Hunt the Truth season 1 was a refreshing take on the Halo canon, focusing on lowly Benjamin Giraud, a journalist caught in a situation far bigger than he ever thought it would be. Despite being the polar opposite of the flagship game series, the first season’s uniqueness was what catapulted it to success.
If season one was a personal, grounded take on Halo’s story, then two must be the natural evolution of the first given its multimillion viewing tally. Anchored by a new, stronger but less unique protagonist in ONI agent Maya, Hunt the Truth shifts from small-scale detective story to the full-blown, epic setpiece after setpiece tone of the games that inspired it. No longer restricted to one or two planets, Maya sets off, on the run after going rogue. It’s not only the action or the locations, but the characters she interacts with. Safe to say, the scale is expanded to include more humans of different social classes and even aliens.
This larger scale obviously veers away from the uniqueness of Benjamin’s story. Maya is the typical strong-willed woman we’ve come to see in recent films and TV shows and it shows in her occasionally bland dialogue. The supporting cast too is filled with comparatively cookie-cutter agents and women (sensing the theme here?), and while the action brings a welcome sense of urgency, everything feels a bit too close to the games. If the series is to expand its fanbase, then the first season’s tone is a must next season and not this, which tends to exceed the show’s grasp resulting in unintentionally over the top scenes.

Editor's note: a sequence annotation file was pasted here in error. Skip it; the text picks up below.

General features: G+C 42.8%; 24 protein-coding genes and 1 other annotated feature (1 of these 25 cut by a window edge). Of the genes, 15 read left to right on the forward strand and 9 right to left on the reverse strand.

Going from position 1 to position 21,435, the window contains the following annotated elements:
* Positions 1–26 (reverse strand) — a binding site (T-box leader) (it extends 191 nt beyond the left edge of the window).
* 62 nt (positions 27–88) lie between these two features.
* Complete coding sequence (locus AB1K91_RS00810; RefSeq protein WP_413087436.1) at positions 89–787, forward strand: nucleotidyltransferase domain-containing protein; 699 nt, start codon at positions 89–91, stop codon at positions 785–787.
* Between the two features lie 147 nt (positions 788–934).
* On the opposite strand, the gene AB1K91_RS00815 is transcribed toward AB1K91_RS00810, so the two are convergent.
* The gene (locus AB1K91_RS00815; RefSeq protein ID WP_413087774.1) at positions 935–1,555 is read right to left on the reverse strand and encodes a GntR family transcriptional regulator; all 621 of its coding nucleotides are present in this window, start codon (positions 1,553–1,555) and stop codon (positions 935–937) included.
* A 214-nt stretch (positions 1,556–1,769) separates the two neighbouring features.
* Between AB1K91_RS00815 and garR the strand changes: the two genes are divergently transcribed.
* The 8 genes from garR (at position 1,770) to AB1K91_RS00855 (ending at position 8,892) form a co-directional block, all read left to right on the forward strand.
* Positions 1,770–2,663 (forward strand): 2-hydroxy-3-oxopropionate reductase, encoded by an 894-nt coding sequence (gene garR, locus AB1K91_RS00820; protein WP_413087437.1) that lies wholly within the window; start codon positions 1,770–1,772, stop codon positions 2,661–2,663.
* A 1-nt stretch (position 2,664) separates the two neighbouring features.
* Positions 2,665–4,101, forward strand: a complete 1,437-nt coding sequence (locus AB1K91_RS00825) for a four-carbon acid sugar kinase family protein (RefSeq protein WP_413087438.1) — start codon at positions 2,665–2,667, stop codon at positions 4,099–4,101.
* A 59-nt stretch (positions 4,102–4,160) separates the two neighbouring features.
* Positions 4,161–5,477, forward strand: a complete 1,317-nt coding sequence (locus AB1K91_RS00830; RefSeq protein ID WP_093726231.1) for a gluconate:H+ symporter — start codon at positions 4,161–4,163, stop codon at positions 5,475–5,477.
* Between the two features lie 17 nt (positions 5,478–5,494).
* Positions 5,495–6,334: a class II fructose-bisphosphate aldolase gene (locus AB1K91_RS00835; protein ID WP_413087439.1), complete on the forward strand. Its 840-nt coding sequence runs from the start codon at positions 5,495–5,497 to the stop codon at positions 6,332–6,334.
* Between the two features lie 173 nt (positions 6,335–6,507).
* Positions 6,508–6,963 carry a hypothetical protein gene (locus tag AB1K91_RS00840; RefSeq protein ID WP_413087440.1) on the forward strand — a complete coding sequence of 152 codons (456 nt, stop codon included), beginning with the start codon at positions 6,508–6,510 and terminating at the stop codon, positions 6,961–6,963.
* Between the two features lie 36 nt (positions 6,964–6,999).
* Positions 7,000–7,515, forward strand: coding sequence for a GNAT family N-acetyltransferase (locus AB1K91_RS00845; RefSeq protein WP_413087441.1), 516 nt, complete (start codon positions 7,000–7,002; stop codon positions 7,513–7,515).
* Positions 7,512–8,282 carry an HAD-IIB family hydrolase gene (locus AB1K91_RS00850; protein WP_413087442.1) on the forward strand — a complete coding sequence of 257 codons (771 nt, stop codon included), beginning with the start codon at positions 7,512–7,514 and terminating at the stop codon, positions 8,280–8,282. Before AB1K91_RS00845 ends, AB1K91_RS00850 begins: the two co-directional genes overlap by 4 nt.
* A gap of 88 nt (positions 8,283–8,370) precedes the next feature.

The expansions in themes and scale doesn’t mangle the DNA of this series though. This is still a comparatively grounded take on the fiction, focusing for the most part on the nitty gritty happenings in the Halo universe, just more action-packed. The chief highlight for returning listeners must be Maya’s meeting with Benjamin Giraud, as listeners find out what really happened to him and his actions after last season’s ending.
Hunt the Truth’s biggest success is that it isn’t content to repeat what made last season successful. It continues the momentum, building up until the epic, emotionally-involving conclusion. It switches relevant topics previously discussed with new ones. Yet with this eagerness to try something new, they’ve committed the unfortunate act of letting vision take over the execution. What results is an uneven yet ultimately satisfying entry in this hopefully long line of Halo side-stories. With an ending that leaves strands unresolved, I’m optimistic there will be a third one as I’m anxious what more can they explore in the series’ deep lore.